With only two months until the EU’s General Data Protection Regulation goes into full effect, many organizations still seem to be slow-moving when it comes to compliance.
In fact, nearly one in four London businesses reported that they were unaware of the new data protection regulation with just weeks before the May 25 deadline, according to a London Chamber of Commerce and Industry (LCCI) survey. The survey also found that of the business decision-makers who are aware of and believe that GDPR will affect them, only 16 percent said their business is prepared for it.
Not only are these numbers significant, but so too are the consequences of failing to get on board. Until now, the EU’s data protection standards and rules lacked the teeth to command compliance. But now, under GDPR, financial penalties for data protection violations are severe – €20 million (nearly $25 million USD) or 4 percent of annual global turnover (whichever is higher) to be exact. And it’s not just EU-based businesses that GDPR affects, but any organization processing personal data of EU citizens.
While this all sounds ominous and complex, it doesn’t have to be. Foundationally, GDPR compliance is about following sensible information management practices – something all businesses should be practicing – to secure and organize the heaps of customer data they collect. In fact, oftentimes the biggest obstacle for businesses is that employees do not follow their organization’s information governance policies, whether it’s because storing content in these platforms is onerous or simply due to ignorance of the rules.
To become GDPR-compliant before the looming deadline, here are seven practical steps to both improve employee awareness around proper data governance and the practices which make it more likely people will follow the rules.
1. Get Consumers’ Consent
Companies across industries are collecting more consumer data than ever before. Under GDPR, be clear about what information you’re collecting, how it will be used, and have a legal document in place that clearly outlines both. Another option is to only collect data you need – if you don’t need to know a person’s gender for a specific reason, consider eliminating those prompts on your website.
2. …And Honor Their Wishes
As part of the GDPR, ‘The Right to be Forgotten’ will allow consumers to demand that an organization deletes any data they hold on them. In order to honor this, be sure that all personal information is moved to a central environment so it can be easily and thoroughly removed. Which leads to our next step:
3. Unify Your Data
Aim to store all personal customer data in one, central environment, or connect on-premises and cloud deployments. If this is not possible, make sure that departments have one single space for storing data. Eliminate shadow IT and train all staff to be compliant with these practices.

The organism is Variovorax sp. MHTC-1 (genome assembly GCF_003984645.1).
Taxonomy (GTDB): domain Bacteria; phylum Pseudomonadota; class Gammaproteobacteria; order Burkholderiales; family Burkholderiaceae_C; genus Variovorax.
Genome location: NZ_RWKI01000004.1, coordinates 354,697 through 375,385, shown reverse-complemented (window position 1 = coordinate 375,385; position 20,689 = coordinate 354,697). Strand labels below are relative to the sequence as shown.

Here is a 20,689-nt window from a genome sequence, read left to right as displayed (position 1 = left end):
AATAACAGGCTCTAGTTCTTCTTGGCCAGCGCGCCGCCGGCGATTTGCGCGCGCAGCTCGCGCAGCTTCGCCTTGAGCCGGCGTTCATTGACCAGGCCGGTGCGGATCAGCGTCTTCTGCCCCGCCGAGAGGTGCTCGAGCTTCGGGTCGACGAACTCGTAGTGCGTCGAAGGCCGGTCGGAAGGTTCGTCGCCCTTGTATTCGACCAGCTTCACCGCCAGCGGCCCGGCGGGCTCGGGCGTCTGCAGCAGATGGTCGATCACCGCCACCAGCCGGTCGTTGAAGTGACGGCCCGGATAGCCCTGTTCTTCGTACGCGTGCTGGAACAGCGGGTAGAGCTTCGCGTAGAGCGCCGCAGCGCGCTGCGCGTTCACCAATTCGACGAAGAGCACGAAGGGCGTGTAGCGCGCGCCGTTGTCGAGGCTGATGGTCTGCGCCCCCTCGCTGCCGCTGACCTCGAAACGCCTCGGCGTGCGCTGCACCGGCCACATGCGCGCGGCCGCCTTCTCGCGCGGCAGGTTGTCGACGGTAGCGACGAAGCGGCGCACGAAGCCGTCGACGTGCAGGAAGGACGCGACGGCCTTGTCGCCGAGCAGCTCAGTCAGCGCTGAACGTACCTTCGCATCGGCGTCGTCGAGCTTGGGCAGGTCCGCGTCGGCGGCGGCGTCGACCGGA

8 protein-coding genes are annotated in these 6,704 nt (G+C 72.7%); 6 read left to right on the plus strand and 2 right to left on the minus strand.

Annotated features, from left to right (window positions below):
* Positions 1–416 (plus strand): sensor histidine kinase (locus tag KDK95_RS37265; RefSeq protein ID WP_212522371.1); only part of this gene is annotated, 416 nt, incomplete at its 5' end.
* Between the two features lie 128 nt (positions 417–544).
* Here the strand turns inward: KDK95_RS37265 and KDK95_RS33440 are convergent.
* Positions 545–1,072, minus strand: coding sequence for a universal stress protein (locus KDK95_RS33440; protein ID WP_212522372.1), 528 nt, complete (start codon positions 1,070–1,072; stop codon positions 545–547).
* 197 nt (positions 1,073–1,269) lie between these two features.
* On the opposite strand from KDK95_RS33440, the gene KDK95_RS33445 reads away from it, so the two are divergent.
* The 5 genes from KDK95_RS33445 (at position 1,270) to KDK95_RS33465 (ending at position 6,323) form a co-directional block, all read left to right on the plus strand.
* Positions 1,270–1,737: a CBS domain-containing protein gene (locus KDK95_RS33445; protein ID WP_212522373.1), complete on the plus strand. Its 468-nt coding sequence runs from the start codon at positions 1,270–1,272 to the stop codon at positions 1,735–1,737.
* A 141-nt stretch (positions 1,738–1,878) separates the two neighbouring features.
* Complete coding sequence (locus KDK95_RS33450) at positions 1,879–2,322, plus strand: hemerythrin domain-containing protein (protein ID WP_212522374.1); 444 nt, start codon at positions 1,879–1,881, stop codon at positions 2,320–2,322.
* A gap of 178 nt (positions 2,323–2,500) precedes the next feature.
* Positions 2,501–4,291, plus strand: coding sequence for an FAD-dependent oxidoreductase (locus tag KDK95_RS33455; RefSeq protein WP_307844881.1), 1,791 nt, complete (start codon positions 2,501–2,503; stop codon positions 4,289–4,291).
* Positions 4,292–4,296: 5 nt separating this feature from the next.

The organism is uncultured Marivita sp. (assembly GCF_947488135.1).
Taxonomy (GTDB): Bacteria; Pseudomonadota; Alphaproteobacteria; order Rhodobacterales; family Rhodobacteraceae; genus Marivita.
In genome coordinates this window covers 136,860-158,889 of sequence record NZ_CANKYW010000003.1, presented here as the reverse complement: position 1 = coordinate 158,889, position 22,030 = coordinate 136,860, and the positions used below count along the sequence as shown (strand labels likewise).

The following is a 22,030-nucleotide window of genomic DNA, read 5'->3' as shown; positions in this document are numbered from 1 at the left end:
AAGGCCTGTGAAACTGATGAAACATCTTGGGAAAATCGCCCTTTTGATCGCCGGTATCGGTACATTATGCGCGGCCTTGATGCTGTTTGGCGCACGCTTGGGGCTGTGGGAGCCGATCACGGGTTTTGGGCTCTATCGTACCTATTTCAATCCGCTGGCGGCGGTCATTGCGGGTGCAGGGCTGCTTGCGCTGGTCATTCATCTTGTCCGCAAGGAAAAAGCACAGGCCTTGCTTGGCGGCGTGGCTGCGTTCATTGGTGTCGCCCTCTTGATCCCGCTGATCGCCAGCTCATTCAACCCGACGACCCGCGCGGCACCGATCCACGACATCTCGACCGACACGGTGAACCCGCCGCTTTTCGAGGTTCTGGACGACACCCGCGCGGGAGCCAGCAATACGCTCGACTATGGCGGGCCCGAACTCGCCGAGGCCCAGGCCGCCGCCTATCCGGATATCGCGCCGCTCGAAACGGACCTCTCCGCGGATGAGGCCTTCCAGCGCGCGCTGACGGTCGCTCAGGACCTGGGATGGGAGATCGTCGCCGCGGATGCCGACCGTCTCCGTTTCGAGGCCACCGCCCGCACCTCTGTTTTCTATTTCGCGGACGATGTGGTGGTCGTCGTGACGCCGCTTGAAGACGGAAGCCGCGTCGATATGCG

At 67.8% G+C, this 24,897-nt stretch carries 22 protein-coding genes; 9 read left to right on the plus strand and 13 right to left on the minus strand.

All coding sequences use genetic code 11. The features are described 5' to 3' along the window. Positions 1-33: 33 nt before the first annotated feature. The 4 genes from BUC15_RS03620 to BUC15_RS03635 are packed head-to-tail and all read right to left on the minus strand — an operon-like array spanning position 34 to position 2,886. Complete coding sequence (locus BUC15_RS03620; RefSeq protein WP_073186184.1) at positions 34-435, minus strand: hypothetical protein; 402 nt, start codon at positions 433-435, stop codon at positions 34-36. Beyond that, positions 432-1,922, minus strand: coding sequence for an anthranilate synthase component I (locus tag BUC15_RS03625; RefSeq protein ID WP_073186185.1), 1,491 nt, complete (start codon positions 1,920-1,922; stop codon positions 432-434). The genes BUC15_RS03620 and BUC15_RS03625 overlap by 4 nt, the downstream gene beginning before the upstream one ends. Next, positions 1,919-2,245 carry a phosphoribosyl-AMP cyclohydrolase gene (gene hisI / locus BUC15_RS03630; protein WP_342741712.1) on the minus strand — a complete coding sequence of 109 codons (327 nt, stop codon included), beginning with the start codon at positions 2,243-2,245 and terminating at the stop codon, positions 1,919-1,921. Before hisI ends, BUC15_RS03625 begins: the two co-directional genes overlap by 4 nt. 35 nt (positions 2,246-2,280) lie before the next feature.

4. Give Your Data a ‘Spring Cleaning’
One of the easiest ways to begin complying with the GDPR is to perform an audit of all the information you currently hold and search for any personally identifiable information that may exist across your organization. Move what you want to keep to a central repository and delete the rest.
5. Make Information Easy to Find
As of May 2018, consumers will have the right to demand a ‘subject access request,’ in which companies must be able to provide them with a file containing all the information you hold on them. To be compliant, you will need to confidently collect data from all your systems about a specific customer. This may involve collecting data from multiple systems, so have the technology and processes in place to do so.
6. Automate Records Management
Personal customer information that your staff receives must be recorded centrally, have permissions and metadata tags applied and be destroyed when no longer required. Don’t keep paper records, and implement strict, automated processes about how long you hold onto this information and when it’s no longer needed.
7. Last, But Not Least: Make Sure Information is Secure
Under GDPR, companies must store any data they collect via internal systems in a secure platform. Assess your current cybersecurity measures, make sure basic security procedures such as encryption and password protection are in place and then promote security best practices amongst members of your organization.
With the looming GDPR deadline, it’s important for organizations to start implementing practices that improve data management practices company-wide – and the time to do it is now. From determining how to securely store and organize data to auditing the processes already in place, business leaders can use these seven practices to close the GDPR compliance gap once and for all.
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